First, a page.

The country is experiencing a pandemic unlike anything in over 100 years. Massive changes have impacted everyone’s lives, including an overall drop in the crime rate across the nation. However, gun violence has been on the rise over the past few months. Here’s how the Coronavirus Pandemic has affected crime rates in the U.S.
People are Staying Home
With so many Americans stuck inside, activities such as driving a car, going to work, and walking around the city have decreased. With that, cities have reported an overall drop in criminal activity. Philadelphia, Baltimore, and Washington D.C. have all reported a drop of over 30% of all crime, including violent crimes such as assault and robbery.
Homicides and Shootings
Although there is a notable drop in most other crimes, homicides and shootings are holding steady. This troubling information makes the normally good news of crime dropping otherwise irrelevant and disheartening. Some believe that gun violence and homicides remaining the same is linked to the pandemic, but it’s difficult to say given such a short amount of time.
Experts are citing the idea of “the perfect storm.” Court systems and jails are not operating as usual, which may cause more criminals to be out on the streets rather than in the justice system. This is leading to an increase in the need for legal representation, like this Riverside criminal defense lawyer, as well as victims seeking compensation.
Not surprisingly, many of the same risk factors that affect the crime rates under normal conditions have been amplified by the pandemic. Economic inequality, poverty conditions, feelings of hopelessness, and too many guns in the hands of the wrong people are all problems that have come to the forefront and may be causing people to react in ways they normally wouldn’t.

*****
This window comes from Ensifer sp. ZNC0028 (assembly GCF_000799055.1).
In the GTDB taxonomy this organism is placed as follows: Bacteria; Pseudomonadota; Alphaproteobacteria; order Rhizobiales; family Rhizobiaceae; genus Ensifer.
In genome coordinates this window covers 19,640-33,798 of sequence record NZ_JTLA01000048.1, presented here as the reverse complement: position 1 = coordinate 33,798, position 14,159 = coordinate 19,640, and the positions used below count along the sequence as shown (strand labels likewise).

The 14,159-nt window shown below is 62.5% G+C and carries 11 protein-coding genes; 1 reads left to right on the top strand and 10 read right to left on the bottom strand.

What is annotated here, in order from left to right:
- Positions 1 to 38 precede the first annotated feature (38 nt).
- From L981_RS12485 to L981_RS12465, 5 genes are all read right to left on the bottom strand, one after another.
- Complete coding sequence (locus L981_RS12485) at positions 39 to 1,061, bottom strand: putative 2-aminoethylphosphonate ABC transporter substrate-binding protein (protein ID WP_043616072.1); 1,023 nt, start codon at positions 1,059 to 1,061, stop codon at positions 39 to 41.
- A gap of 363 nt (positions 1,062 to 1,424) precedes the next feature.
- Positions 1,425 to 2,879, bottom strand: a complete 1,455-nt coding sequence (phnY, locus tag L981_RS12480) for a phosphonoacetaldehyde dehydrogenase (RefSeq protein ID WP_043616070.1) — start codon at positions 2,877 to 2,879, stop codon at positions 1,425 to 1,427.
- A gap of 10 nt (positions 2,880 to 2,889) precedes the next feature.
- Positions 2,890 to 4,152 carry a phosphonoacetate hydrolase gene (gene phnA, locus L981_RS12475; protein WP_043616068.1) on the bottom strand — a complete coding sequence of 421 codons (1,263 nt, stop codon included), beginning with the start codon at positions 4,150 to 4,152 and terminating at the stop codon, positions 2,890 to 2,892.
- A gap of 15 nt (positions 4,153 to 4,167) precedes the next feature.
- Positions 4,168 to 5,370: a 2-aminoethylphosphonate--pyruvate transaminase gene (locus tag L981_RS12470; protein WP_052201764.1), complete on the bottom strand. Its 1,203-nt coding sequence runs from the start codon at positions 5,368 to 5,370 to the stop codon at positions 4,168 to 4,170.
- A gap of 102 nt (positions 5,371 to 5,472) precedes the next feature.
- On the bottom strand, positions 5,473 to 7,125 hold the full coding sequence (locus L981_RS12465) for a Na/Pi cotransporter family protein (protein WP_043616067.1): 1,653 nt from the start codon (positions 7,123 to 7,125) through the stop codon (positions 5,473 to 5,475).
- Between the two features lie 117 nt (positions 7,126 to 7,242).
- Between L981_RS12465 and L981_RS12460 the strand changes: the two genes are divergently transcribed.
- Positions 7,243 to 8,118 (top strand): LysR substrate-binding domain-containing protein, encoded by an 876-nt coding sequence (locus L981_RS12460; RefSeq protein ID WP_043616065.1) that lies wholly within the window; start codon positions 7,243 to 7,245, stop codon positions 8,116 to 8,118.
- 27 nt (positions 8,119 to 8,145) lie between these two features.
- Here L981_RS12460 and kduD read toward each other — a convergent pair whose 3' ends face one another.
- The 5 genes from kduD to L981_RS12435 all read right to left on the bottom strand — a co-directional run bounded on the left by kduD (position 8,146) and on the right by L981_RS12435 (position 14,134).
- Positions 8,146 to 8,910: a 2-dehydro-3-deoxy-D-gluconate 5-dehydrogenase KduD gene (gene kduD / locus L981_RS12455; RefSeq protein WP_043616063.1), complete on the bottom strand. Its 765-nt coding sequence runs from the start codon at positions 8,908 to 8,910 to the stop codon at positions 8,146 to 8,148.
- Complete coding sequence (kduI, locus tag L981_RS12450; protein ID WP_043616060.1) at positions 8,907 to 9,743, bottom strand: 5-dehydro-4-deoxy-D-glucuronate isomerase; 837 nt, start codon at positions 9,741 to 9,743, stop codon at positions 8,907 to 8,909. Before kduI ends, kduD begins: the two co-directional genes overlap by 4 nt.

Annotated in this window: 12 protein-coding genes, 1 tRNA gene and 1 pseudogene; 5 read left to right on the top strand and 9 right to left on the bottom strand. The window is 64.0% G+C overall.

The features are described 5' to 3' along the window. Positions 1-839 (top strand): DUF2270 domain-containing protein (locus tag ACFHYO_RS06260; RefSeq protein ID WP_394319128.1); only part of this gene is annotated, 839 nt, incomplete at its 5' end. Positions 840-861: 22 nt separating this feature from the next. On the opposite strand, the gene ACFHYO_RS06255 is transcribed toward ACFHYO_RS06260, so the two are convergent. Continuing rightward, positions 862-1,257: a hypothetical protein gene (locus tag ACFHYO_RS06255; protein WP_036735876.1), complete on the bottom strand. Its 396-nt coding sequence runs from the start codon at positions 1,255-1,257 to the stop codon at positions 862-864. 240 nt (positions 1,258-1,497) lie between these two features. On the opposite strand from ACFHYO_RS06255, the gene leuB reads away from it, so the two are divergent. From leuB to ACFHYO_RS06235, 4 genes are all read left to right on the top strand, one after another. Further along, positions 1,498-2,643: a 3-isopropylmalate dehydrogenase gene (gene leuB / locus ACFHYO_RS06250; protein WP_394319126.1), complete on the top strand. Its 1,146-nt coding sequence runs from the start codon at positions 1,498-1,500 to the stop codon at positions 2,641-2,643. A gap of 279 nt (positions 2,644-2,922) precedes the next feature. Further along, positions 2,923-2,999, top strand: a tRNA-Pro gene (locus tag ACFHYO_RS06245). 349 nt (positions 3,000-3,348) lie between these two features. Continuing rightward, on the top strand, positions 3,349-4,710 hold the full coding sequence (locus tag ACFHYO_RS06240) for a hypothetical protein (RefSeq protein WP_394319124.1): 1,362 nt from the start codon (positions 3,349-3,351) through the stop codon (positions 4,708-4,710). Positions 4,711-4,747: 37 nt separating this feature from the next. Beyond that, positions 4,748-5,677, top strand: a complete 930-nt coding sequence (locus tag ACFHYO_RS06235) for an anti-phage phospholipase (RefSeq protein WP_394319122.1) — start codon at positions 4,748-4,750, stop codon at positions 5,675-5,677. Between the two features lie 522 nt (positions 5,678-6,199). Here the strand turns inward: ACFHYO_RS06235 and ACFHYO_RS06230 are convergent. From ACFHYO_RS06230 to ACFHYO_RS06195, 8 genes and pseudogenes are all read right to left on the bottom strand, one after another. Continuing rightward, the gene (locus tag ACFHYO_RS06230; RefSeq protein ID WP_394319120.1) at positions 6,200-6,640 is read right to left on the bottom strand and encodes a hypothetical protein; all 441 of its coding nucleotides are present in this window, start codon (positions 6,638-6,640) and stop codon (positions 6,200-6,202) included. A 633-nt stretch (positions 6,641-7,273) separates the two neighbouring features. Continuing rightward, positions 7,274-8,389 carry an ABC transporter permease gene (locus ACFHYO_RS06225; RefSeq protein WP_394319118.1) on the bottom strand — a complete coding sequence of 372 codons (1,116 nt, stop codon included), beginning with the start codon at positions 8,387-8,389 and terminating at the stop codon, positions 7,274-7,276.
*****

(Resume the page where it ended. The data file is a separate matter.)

Drug Crimes and Burglaries
Compared to previous years, statistics are showing a significant reduction in drug related crimes, or at least drug related arrests. The pandemic may have affected the number of proactive police tactics that typically lead to more drug related arrests.
Some cities have reported increased property theft, including car theft and robberies of commercial buildings. As people stay indoors, they don’t necessarily have a close watch on their vehicles or places of business. This gives some the opportunity to take advantage of the situation, which is likely the reason for the 30% average increase in major cities.
Not surprisingly, with everyone staying home the police have made significantly less stops since the start of the pandemic. Cities such as Chicago, Philadelphia, and L.A. have experienced a decrease in police stops ranging between ⅓ decrease to 50%.
Overall, it’s too soon to say whether crime has decreased or simply going undetected due to changes in policing. However, there is a stark decrease for most crime. If you are leaving the house, remain aware of your surroundings since gun violence has remained steady during this pandemic.